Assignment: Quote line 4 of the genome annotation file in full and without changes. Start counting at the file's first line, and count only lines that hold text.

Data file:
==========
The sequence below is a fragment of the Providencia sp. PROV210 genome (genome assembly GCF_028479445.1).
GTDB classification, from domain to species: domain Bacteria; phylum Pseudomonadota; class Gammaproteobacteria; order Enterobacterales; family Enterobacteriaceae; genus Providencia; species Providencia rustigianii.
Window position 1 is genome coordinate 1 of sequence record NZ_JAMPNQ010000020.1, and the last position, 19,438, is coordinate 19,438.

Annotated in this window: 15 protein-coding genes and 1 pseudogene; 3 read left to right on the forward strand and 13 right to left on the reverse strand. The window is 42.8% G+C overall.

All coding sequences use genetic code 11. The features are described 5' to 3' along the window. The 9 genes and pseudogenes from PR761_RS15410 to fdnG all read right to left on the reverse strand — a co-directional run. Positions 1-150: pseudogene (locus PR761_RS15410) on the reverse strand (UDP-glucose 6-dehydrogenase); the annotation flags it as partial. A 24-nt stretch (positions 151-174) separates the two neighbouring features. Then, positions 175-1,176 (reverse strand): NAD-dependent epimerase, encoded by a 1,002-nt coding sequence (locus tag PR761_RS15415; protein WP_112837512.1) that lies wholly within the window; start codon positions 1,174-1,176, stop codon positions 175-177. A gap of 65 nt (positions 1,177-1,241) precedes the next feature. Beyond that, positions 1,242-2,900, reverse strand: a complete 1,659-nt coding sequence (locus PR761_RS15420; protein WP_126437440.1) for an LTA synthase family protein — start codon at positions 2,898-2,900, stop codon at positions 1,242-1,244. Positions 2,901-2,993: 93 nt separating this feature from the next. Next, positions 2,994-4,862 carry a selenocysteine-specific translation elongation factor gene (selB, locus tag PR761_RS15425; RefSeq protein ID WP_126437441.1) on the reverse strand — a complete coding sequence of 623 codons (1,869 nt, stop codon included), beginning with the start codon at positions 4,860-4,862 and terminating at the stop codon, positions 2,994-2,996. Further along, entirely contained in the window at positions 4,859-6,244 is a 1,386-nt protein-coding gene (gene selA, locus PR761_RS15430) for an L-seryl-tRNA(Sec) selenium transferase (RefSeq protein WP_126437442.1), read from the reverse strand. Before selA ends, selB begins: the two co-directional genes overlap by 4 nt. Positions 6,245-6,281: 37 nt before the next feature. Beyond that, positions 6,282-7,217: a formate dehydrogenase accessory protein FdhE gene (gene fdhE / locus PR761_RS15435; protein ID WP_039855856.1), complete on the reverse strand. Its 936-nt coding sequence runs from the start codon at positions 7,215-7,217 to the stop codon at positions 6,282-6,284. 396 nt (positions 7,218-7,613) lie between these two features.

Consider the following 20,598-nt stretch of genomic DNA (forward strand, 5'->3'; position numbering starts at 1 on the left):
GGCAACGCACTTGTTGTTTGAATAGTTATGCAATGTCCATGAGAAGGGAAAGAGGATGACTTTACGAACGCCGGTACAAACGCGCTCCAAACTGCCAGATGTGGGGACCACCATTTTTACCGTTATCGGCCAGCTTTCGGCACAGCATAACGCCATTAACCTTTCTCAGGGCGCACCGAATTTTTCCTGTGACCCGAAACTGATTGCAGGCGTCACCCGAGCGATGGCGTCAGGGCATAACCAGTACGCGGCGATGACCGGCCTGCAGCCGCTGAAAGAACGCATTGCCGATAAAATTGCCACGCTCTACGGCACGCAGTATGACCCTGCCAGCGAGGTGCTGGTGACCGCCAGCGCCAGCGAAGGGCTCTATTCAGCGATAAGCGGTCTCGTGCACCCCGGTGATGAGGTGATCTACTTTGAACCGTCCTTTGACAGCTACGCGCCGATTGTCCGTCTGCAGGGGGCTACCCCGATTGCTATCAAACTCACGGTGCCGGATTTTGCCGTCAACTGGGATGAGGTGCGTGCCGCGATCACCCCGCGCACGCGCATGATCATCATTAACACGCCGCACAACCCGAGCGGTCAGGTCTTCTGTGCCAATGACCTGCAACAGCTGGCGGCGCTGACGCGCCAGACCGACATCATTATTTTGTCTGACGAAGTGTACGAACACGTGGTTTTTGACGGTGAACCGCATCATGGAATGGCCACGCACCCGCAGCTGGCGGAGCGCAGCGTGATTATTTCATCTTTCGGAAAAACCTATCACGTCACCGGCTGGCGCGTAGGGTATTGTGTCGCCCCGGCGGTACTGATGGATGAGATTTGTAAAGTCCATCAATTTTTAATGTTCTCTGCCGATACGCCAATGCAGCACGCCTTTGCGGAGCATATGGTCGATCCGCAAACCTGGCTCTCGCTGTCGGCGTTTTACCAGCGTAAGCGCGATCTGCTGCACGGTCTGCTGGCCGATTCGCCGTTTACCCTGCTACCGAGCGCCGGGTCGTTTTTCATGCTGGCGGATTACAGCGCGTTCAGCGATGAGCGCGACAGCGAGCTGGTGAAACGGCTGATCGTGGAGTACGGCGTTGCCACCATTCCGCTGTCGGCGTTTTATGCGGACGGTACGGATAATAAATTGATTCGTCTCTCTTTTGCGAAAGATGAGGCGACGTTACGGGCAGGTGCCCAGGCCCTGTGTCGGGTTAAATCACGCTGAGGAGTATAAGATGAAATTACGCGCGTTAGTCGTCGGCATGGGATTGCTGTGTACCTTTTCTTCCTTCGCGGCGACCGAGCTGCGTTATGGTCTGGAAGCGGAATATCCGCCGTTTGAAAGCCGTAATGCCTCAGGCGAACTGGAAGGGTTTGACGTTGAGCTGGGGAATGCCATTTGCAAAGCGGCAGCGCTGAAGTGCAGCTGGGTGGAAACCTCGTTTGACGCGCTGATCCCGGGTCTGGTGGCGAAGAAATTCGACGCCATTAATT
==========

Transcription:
Annotated in this window: 15 protein-coding genes and 1 pseudogene; 3 read left to right on the forward strand and 13 right to left on the reverse strand. The window is 42.8% G+C overall.